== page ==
Fear of the Animal Planet: The Hidden History of Animal Resistance by Jason HribalA Siberian tiger at the San Francisco Zoo leaps a 12-foot high wall and mauls three visitors who had been tormenting her, killing one. A circus elephant tramples and gores a sadistic trainer, who had repeatedly fed her lit cigarettes. A pair of orangutans at the San Diego Zoo steal a crowbar and screwdriver and break-out of their enclosure. An orca at Sea World snatches his trainer into the pool and holds her underwater until she drowns. Whats going on here? Are these mere accidents? Simply cases of animals acting on instinct? Thats what the zoos and animal theme parks would have you believe. But historian Jason Hribal tells a different story. In the most provocative book on animal rights since Peter Singers Animal Liberation, Hribal argues persuasively that these escapes and attacks are deliberate, that the animals are acting with intent, that they are asserting their own desires for freedom. Fear of the Animal Planet is a harrowing, and curiously uplifting, chronicle of resistance against the captivity and torture of animals.
Vengeance is mine,” sayeth the captive beast. Prepare to have your illusions of security shattered as Jason Hribal shows us that a revolution is brewing among those frustrated leaping orcas, elephants in headdresses, and tigers kept behind bars. Animal spectacles, shows, and exhibits, it turns out, pose a deep, dark threat not only to nature herself but also to those who impose their will on wild spirits and those who pop in for a few hours to watch. A riveting, eye-opening book.--Ingrid Newkirk, president and co-founder of PETA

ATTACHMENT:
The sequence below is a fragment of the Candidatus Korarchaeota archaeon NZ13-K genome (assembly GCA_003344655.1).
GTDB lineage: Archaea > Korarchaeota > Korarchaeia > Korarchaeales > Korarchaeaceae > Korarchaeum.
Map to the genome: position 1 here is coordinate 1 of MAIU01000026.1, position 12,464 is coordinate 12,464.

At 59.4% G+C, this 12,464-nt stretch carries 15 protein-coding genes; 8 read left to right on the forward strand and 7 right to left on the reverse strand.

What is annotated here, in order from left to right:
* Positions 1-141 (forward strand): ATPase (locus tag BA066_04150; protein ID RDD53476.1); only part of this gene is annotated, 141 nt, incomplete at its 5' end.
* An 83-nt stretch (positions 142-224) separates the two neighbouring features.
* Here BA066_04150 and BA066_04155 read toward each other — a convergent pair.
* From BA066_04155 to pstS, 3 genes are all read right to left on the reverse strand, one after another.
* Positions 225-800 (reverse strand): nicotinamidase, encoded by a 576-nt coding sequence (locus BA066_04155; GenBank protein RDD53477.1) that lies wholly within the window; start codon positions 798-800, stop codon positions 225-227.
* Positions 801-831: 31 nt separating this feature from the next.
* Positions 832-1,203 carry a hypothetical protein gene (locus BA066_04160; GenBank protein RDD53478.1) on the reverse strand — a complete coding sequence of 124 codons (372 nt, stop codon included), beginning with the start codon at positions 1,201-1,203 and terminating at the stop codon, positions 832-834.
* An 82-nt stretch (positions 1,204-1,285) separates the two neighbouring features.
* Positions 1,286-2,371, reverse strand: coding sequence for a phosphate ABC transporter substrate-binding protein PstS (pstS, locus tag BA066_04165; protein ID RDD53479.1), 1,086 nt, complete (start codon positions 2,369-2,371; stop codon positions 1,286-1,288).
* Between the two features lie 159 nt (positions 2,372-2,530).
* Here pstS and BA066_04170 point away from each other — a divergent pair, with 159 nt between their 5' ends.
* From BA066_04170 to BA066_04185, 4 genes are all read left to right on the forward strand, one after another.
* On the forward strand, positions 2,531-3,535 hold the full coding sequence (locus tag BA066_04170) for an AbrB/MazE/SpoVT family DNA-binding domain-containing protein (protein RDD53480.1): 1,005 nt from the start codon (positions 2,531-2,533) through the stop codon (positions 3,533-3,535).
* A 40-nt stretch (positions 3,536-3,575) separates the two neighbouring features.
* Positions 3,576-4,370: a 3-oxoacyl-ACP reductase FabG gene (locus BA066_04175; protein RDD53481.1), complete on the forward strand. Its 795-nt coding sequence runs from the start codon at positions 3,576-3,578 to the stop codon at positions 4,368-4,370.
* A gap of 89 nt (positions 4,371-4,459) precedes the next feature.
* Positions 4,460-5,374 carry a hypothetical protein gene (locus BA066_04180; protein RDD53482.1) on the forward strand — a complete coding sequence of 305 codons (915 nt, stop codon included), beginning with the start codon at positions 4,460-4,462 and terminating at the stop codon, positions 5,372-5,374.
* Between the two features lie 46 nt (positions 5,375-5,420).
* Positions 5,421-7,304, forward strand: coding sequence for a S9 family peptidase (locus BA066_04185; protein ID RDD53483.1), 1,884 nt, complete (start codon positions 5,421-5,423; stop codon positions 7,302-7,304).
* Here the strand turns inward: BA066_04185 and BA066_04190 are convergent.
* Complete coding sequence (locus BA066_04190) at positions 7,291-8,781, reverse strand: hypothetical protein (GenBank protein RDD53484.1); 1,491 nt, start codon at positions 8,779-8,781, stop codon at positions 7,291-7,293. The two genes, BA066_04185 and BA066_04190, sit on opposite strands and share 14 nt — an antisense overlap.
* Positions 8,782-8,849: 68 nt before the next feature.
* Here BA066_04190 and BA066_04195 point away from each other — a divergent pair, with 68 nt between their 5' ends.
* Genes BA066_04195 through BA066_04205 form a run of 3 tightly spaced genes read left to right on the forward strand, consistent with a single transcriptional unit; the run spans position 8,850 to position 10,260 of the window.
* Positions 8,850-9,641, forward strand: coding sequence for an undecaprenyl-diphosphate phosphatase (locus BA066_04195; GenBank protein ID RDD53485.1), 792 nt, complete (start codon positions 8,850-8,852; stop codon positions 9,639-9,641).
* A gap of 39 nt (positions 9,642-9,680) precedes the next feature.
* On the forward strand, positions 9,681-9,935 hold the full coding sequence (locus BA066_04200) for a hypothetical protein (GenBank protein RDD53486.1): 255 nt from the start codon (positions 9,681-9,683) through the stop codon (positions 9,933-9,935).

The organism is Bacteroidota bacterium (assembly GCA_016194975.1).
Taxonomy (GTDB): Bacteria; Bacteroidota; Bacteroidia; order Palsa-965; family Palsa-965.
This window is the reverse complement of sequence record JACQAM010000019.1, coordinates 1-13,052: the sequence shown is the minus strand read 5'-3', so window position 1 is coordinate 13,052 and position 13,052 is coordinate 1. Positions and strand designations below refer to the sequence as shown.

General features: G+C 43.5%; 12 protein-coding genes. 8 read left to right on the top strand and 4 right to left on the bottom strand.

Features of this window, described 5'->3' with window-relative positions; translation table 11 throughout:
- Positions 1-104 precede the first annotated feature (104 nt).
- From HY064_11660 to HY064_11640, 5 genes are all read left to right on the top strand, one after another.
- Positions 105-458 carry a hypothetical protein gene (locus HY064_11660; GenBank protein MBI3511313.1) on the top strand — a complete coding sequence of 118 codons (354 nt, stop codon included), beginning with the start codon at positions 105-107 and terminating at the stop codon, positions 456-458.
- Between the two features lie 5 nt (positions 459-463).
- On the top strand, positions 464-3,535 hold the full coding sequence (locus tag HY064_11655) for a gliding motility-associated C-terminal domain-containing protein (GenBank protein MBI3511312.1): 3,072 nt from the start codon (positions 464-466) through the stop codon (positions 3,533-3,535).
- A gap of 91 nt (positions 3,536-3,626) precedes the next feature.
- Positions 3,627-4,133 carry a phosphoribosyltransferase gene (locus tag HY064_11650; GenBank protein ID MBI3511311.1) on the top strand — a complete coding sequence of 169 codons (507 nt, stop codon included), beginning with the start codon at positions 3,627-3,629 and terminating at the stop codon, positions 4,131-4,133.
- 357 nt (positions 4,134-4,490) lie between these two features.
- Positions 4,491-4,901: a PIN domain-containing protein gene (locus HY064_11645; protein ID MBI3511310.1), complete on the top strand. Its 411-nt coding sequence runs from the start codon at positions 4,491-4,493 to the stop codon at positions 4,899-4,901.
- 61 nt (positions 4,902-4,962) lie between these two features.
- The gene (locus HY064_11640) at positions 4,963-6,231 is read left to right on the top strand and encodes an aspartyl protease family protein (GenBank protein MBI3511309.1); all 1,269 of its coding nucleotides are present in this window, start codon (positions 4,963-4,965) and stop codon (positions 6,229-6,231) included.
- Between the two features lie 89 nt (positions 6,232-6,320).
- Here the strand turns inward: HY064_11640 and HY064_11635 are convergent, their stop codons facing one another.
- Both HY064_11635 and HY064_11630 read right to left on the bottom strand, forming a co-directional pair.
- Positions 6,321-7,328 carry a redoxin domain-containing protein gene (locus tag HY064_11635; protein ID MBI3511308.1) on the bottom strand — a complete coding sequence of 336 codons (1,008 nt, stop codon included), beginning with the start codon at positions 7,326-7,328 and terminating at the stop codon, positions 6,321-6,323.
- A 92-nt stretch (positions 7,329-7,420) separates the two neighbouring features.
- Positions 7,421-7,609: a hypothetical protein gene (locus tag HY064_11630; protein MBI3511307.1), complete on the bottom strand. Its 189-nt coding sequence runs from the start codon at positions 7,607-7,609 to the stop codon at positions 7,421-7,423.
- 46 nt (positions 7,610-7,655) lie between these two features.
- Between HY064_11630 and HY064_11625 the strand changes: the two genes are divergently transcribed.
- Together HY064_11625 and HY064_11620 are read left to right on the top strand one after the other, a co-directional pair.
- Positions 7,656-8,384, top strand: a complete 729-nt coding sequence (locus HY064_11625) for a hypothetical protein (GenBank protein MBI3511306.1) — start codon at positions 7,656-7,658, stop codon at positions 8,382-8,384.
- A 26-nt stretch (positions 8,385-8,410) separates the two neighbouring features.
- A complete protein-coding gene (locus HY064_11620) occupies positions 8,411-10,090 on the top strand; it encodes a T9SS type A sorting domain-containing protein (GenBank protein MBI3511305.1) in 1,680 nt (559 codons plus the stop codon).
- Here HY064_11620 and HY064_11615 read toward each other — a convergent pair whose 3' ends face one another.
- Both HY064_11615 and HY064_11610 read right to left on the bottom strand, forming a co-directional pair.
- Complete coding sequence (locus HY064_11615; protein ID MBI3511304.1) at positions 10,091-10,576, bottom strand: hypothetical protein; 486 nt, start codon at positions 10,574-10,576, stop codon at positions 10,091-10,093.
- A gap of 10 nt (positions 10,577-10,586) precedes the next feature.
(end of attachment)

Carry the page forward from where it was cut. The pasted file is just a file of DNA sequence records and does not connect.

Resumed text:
Jason Hribal is an historian and educator. He is the contemporary editor of John Oswald’s 1791 classic, The Cry of Nature.
Jeffrey St. Clair is co-editor of CounterPunch and author of Born Under a Bad Sky.
The Biology of Fear
Fear not! These scientists set out to test whether dogs can actually smell human emotions. To do so, they collected armpit sweat from people who were scared and happy, then exposed dogs to different people while letting the pups smell the sweat. Interspecies transmission of emotional information via chemosignals: from humans to dogs Canis lupus familiaris. Do human body odors chemosignals produced under emotional conditions of happiness and fear provide information that is detectable by pet dogs Labrador and Golden retrievers? The odor samples were collected from the axilla of male donors not involved in the main experiment.